Quite a few! Georgette Heyer, Jane Austen and Mary Stewart are amongst my influences but I think Daphne Du Maurier has probably been the most inspirational. I love the way in which she creates such rich, evocative settings, such complex and deep characters and so often has an edge of menace to her writing. I also love that she wrote across so many different sub-genres: contemporary, historical, time-slip, even futuristic.
For me the best bit of being a writer is that I love it and it makes me happy so to be able to do a job I love feels a great treat. The worst bit is working in isolation because I am quite a sociable person and get lonely if I’m on my own for too long. Then I get distracted onto social media to compensate, then I waste time and get annoyed with myself! The most surprising bit? Hmmm… That people think it’s a glamorous job when most of the time I forget to change out of my pyjamas or dog walking clothes and it’s just me and my keyboard every day!
What is your writing process? Do you plan first or dive in? How many drafts do you do?
I’m not a planner. I do try but it’s hopeless. I know that if I sketch out a detailed synopsis my characters will only head off in a different direction anyway and make a nonsense of it. My books evolve so much as they go along and although that can be frustrating it’s also exciting to see where they are heading off next.
What was your journey to being a published or self-published author?
I started writing when I was in my teens and when I was about twenty-one I sent my first manuscript to Mills & Boon. It was very heavily influenced by the historical romances I had read and I thought they would be the ideal publisher. They rejected it, saying there was too much intrigue in it and not enough romance, and after that I got caught up in life and work for years, and only wrote on and off. I’m not sure what prompted me to get the manuscript out and start working on it again when I was in my late twenties but I revised it and sent it in to them again – I’m nothing if not determined! They turned it down again but this time with lots of helpful feedback and the editor told me that if wanted to send in something else she would be happy to look at it. That was the moment I think I realised I might actually get published so I re-wrote the book for a third time and worked on it every hour I could find and the third time I sent it in, Mills & Boon accepted it. It had only taken me 12 years!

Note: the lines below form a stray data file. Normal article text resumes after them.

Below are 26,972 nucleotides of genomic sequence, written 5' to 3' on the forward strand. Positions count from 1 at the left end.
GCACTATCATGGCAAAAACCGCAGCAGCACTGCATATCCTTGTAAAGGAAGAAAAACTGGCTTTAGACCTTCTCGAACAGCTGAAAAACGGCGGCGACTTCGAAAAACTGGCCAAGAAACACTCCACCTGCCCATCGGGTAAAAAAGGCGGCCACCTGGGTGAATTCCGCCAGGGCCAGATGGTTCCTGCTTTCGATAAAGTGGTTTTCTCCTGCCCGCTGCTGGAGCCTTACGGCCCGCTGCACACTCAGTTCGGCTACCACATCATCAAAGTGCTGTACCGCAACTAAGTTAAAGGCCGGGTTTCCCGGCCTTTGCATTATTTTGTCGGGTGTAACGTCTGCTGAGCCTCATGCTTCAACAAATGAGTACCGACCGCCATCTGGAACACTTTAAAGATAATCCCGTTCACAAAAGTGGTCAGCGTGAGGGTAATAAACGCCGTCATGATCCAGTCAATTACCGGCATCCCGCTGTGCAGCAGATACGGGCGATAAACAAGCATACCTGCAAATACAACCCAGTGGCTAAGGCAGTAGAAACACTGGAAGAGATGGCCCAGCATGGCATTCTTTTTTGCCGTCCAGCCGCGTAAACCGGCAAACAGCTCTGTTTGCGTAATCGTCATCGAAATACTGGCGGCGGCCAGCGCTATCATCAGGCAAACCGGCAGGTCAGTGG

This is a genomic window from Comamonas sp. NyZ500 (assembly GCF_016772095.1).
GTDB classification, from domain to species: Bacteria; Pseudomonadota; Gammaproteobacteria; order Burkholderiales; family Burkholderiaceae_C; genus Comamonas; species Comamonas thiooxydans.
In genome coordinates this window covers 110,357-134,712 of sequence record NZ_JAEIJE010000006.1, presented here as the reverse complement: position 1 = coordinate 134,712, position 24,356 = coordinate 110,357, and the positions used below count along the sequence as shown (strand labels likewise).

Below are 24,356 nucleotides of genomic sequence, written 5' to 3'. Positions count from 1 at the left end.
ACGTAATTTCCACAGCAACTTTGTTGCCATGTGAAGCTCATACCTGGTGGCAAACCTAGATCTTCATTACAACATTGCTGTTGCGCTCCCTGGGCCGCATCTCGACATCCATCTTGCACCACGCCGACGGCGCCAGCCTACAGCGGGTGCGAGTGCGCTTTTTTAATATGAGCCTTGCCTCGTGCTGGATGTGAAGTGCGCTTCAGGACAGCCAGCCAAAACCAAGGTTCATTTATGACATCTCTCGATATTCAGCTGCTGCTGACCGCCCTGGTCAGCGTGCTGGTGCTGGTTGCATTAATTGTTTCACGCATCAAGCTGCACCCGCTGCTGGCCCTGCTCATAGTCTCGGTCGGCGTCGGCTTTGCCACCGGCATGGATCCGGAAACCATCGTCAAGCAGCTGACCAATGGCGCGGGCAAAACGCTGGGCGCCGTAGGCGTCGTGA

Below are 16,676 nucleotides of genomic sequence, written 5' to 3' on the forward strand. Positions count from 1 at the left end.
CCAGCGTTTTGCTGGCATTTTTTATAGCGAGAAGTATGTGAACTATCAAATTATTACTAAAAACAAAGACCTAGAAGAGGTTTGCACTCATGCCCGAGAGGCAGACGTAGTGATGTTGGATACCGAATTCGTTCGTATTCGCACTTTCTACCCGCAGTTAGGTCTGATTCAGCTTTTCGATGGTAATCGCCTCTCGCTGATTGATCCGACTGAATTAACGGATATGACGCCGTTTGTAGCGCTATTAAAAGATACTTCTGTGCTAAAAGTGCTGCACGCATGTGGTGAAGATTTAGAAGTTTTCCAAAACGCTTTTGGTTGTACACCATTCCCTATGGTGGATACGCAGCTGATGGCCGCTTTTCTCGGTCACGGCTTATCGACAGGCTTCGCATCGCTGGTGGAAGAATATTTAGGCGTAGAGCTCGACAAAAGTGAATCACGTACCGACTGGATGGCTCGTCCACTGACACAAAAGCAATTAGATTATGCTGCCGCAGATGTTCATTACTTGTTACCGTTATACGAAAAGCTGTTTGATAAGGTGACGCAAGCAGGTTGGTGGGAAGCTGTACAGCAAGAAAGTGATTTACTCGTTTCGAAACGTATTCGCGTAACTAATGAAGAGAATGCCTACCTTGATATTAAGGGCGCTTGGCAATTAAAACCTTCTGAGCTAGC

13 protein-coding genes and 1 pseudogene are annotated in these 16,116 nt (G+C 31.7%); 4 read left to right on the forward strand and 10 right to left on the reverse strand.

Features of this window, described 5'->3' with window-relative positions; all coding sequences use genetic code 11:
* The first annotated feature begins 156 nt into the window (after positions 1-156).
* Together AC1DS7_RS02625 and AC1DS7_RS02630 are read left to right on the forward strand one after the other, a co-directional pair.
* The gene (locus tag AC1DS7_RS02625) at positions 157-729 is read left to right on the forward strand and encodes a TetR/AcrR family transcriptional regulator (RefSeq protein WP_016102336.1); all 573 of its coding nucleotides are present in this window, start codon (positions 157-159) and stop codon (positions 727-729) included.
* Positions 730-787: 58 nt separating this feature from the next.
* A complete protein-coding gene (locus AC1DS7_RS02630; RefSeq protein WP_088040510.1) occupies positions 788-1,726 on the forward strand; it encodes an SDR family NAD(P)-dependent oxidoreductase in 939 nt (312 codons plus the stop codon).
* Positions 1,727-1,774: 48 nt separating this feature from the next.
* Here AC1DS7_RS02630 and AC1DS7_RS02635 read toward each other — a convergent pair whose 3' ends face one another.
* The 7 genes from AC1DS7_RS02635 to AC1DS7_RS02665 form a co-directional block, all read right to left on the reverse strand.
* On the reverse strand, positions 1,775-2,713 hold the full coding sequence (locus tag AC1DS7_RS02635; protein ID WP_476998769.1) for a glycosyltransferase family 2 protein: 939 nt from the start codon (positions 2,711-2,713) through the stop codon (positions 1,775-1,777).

What advice can you give to our readers who want to write a novel of their own?
I’d say believe in yourself. You need to be determined and you need to believe that you can do it. So many things can eat into your writing time and wear away your enthusiasm if you let them. Try to write whenever you can. It doesn’t matter what you write or if you think to start with that it isn’t any good. Get the words down and then you can work on them, and stick with it. You can do it!
What are you working on at the moment?
I’m writing another time-slip book, this one set in the 18th century. It focuses on Lady Diana Spencer, an ancestor of the late Princess of Wales. Like our Diana., she was a fascinating character and her story is an amazing one.
TO FIND OUT MORE ABOUT THE PHANTOM TREE
FIND OUT MORE ABOUT NICOLA CORNICK